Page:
06 January 2010

Holiday Cakes

The French word for just about any round, flattish, plumpish object is galette, applying equally to savory buckwheat crêpes and to pebbles on the beach, to seat cushions and to latkes. At this time of year, however, galette means galette des rois, the cake eaten traditionally as part of the festivities surrounding the Feast of the Epiphany. Since tonight is Twelfth Night, my neighbors have been eating galettes for several days; I enjoyed mine on Sunday. I’ve had cause, therefore, to reflect on the holiday cake of my adopted culture, and on that of the culture into which I was born, the much-maligned fruitcake.

The Galette
The name galette des rois (Translation: round, flattish, plumpish object of the kings) refers in part to the Three Wise Men, which is why the French eat it at Epiphany. A puff pastry filled with marzipan, it’s not a terribly exciting dish, which is perhaps why it’s become allied with the Ancient Roman tradition of adding a bean to the cake batter.

But here comes the other dimension of the “king” of the name: whoever finds the bean becomes king for the day. This entails selecting a queen, and many a family gathering has been torn asunder in the selection process. (In the British variety, the cake also contains a pea, the finder of which is designated queen.) Hiding a bean in a cake, and according privileges and duties to the finder, has been a practice since the days of Ancient Rome, when even the slaves of the household were permitted to enter into the fun. Then as now, the slices were distributed according to the dictates of the youngest person present, who hid under the table so as not to be unduly influenced.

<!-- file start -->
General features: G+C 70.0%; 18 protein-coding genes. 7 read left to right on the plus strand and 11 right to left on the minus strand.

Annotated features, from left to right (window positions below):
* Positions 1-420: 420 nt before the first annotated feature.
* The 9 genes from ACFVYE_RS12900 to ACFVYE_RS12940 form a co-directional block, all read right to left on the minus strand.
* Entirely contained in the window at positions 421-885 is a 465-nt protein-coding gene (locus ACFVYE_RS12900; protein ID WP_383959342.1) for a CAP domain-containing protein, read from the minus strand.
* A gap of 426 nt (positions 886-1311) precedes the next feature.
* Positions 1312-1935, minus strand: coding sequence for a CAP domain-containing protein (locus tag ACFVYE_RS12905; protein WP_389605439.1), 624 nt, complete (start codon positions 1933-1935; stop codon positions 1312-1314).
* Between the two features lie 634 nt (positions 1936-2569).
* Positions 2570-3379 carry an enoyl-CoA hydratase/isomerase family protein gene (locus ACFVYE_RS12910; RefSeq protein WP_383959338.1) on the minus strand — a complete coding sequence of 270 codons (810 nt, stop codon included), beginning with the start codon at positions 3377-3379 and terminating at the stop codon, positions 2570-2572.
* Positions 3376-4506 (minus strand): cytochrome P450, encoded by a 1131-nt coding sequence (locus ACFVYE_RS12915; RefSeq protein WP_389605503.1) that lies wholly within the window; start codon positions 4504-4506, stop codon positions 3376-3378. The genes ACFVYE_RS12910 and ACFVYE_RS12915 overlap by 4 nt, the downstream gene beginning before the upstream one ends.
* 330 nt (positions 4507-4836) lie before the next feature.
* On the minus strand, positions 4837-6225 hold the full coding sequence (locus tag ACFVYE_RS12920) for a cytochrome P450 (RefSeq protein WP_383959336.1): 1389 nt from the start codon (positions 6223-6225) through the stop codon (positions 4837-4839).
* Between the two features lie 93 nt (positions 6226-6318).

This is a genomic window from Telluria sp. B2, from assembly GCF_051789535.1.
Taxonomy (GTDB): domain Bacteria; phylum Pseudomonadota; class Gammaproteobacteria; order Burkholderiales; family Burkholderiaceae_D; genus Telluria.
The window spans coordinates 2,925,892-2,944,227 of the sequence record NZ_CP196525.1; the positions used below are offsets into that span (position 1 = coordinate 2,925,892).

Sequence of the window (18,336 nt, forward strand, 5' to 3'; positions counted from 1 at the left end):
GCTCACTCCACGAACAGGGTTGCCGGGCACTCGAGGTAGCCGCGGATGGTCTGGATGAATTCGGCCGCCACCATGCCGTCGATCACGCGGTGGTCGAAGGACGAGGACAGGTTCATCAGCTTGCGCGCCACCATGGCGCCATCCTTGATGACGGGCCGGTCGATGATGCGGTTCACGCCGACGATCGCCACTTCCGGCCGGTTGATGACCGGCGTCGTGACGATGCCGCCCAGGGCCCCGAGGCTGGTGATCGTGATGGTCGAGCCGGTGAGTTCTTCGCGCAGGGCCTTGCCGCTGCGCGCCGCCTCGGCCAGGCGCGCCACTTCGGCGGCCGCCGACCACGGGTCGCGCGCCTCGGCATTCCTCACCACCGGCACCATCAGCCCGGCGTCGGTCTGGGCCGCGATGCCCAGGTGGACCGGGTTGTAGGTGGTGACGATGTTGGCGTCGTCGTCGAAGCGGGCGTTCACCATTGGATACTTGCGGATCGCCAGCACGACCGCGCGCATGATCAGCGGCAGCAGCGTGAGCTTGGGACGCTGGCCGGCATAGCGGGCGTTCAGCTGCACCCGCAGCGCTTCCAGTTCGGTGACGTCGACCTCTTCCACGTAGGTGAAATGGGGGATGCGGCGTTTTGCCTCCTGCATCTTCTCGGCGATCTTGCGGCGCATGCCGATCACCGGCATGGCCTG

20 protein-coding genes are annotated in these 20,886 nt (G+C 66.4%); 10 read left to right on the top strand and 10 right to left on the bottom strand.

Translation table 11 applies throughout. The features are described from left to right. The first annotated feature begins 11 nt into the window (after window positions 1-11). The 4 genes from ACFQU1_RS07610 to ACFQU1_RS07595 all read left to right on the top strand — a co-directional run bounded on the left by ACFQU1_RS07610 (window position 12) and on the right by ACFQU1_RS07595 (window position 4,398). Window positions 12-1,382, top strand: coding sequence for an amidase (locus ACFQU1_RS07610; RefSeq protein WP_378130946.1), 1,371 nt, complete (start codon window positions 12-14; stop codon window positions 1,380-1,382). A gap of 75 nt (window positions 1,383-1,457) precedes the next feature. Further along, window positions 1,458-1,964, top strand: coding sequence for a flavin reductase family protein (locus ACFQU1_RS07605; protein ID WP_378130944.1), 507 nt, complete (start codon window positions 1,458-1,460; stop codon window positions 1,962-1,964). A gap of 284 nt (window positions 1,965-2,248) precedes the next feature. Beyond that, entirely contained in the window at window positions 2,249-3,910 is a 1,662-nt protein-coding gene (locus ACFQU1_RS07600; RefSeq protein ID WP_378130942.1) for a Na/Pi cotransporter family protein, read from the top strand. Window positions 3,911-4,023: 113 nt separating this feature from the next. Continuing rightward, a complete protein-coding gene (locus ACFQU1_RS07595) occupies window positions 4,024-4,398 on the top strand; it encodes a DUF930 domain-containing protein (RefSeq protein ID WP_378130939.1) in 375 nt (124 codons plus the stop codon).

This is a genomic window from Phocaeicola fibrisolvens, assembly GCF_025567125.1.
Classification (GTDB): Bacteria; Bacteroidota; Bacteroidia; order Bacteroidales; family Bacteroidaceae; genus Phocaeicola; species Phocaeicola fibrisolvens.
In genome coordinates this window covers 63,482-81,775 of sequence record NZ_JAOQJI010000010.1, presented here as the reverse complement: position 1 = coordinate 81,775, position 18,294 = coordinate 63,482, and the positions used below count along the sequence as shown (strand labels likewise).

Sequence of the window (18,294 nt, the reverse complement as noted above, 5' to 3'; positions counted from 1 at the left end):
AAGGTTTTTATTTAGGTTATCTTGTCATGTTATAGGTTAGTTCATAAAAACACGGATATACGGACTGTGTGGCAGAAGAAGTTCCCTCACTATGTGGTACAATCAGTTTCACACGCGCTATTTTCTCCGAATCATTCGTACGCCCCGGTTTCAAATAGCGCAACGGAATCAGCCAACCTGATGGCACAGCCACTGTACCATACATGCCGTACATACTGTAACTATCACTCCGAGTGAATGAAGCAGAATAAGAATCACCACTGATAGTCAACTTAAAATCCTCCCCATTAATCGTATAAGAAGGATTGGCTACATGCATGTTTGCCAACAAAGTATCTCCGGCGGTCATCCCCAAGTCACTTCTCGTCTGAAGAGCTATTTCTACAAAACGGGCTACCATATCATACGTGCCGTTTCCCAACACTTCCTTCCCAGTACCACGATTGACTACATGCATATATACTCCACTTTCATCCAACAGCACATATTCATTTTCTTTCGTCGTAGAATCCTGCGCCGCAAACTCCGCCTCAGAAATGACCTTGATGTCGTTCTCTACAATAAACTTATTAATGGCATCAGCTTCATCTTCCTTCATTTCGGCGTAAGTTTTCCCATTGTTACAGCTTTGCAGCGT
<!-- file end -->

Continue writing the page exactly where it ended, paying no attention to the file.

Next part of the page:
Though this practice was common to celebrations of Saturnalia — the beginning of winter — the galette had no other particular connection to the season. In France it was served at any festive occasion, and only gradually did it become a Christmas tradition. But this being France, politics enter into every question, as during the Terror, when any mention of kings or of Christian holidays raised hackles and might lead to the guillotine.

Since the Franco-Prussian War, when food was scarce in Paris, actual beans have given way to porcelain figurines, stilled called fèves (fava beans) and passionately collected by favophiles, who jostle numismatists and philatelists in French shops.

Finding a fève can be an unpleasant surprise, hard on the teeth and, if the figurine has points, on the gums, tongue, and palate, too. French fève designers do try to be careful, though others don’t bother. In New Orleans, where the French gâteau des rois (a ring-shaped brioche studded with candied fruit) became the King Cake, associated with Mardi Gras, the figurine is often that of a baby, ostensibly the Christ Child, whose holy little arms have pierced a lot of flesh. Stigmata for the faithful!

Yet it may be worse to swallow one than to bite into one the wrong way.

My luck with the galette hasn’t been great: I’ve never found the fève, and I’ve been underwhelmed by the flavor of most of the galettes I’ve tasted. This year, I went to the best of Beynes’ beleaguered boulangeries, and the results were correct, as the neighbors would say. The paper crown that accompanied the cake wasn’t designed to fit the head of any adult I know, but the fève was a pretty little porcelain butterfly.

The Fruitcake